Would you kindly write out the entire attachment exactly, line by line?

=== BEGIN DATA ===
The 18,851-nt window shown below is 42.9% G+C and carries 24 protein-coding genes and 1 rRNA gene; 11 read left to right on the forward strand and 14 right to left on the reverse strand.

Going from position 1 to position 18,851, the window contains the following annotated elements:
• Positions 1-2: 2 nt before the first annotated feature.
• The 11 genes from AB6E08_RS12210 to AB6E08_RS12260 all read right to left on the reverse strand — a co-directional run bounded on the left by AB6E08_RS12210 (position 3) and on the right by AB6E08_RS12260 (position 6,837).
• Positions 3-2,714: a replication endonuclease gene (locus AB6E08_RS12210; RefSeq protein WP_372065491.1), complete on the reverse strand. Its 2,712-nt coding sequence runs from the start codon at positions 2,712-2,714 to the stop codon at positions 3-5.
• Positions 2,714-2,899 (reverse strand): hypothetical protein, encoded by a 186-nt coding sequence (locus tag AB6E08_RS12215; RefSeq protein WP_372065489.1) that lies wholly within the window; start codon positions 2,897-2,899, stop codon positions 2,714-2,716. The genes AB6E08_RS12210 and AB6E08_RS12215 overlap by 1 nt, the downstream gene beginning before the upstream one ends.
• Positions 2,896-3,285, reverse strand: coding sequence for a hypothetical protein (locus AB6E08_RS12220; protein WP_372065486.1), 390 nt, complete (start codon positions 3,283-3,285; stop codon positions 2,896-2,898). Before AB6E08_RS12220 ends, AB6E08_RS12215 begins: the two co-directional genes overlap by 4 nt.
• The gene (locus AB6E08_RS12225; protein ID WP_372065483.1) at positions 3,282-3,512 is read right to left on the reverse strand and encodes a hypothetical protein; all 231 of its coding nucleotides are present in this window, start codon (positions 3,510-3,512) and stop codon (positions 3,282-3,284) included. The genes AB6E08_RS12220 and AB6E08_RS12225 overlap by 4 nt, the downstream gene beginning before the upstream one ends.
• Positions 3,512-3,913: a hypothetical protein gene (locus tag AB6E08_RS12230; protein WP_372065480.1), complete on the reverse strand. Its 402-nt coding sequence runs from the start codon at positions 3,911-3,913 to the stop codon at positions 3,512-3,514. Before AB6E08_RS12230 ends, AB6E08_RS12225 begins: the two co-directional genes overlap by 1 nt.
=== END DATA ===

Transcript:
The 18,851-nt window shown below is 42.9% G+C and carries 24 protein-coding genes and 1 rRNA gene; 11 read left to right on the forward strand and 14 right to left on the reverse strand.

Going from position 1 to position 18,851, the window contains the following annotated elements:
• Positions 1-2: 2 nt before the first annotated feature.
• The 11 genes from AB6E08_RS12210 to AB6E08_RS12260 all read right to left on the reverse strand — a co-directional run bounded on the left by AB6E08_RS12210 (position 3) and on the right by AB6E08_RS12260 (position 6,837).
• Positions 3-2,714: a replication endonuclease gene (locus AB6E08_RS12210; RefSeq protein WP_372065491.1), complete on the reverse strand. Its 2,712-nt coding sequence runs from the start codon at positions 2,712-2,714 to the stop codon at positions 3-5.
• Positions 2,714-2,899 (reverse strand): hypothetical protein, encoded by a 186-nt coding sequence (locus tag AB6E08_RS12215; RefSeq protein WP_372065489.1) that lies wholly within the window; start codon positions 2,897-2,899, stop codon positions 2,714-2,716. The genes AB6E08_RS12210 and AB6E08_RS12215 overlap by 1 nt, the downstream gene beginning before the upstream one ends.
• Positions 2,896-3,285, reverse strand: coding sequence for a hypothetical protein (locus AB6E08_RS12220; protein WP_372065486.1), 390 nt, complete (start codon positions 3,283-3,285; stop codon positions 2,896-2,898). Before AB6E08_RS12220 ends, AB6E08_RS12215 begins: the two co-directional genes overlap by 4 nt.
• The gene (locus AB6E08_RS12225; protein ID WP_372065483.1) at positions 3,282-3,512 is read right to left on the reverse strand and encodes a hypothetical protein; all 231 of its coding nucleotides are present in this window, start codon (positions 3,510-3,512) and stop codon (positions 3,282-3,284) included. The genes AB6E08_RS12220 and AB6E08_RS12225 overlap by 4 nt, the downstream gene beginning before the upstream one ends.
• Positions 3,512-3,913: a hypothetical protein gene (locus tag AB6E08_RS12230; protein WP_372065480.1), complete on the reverse strand. Its 402-nt coding sequence runs from the start codon at positions 3,911-3,913 to the stop codon at positions 3,512-3,514. Before AB6E08_RS12230 ends, AB6E08_RS12225 begins: the two co-directional genes overlap by 1 nt.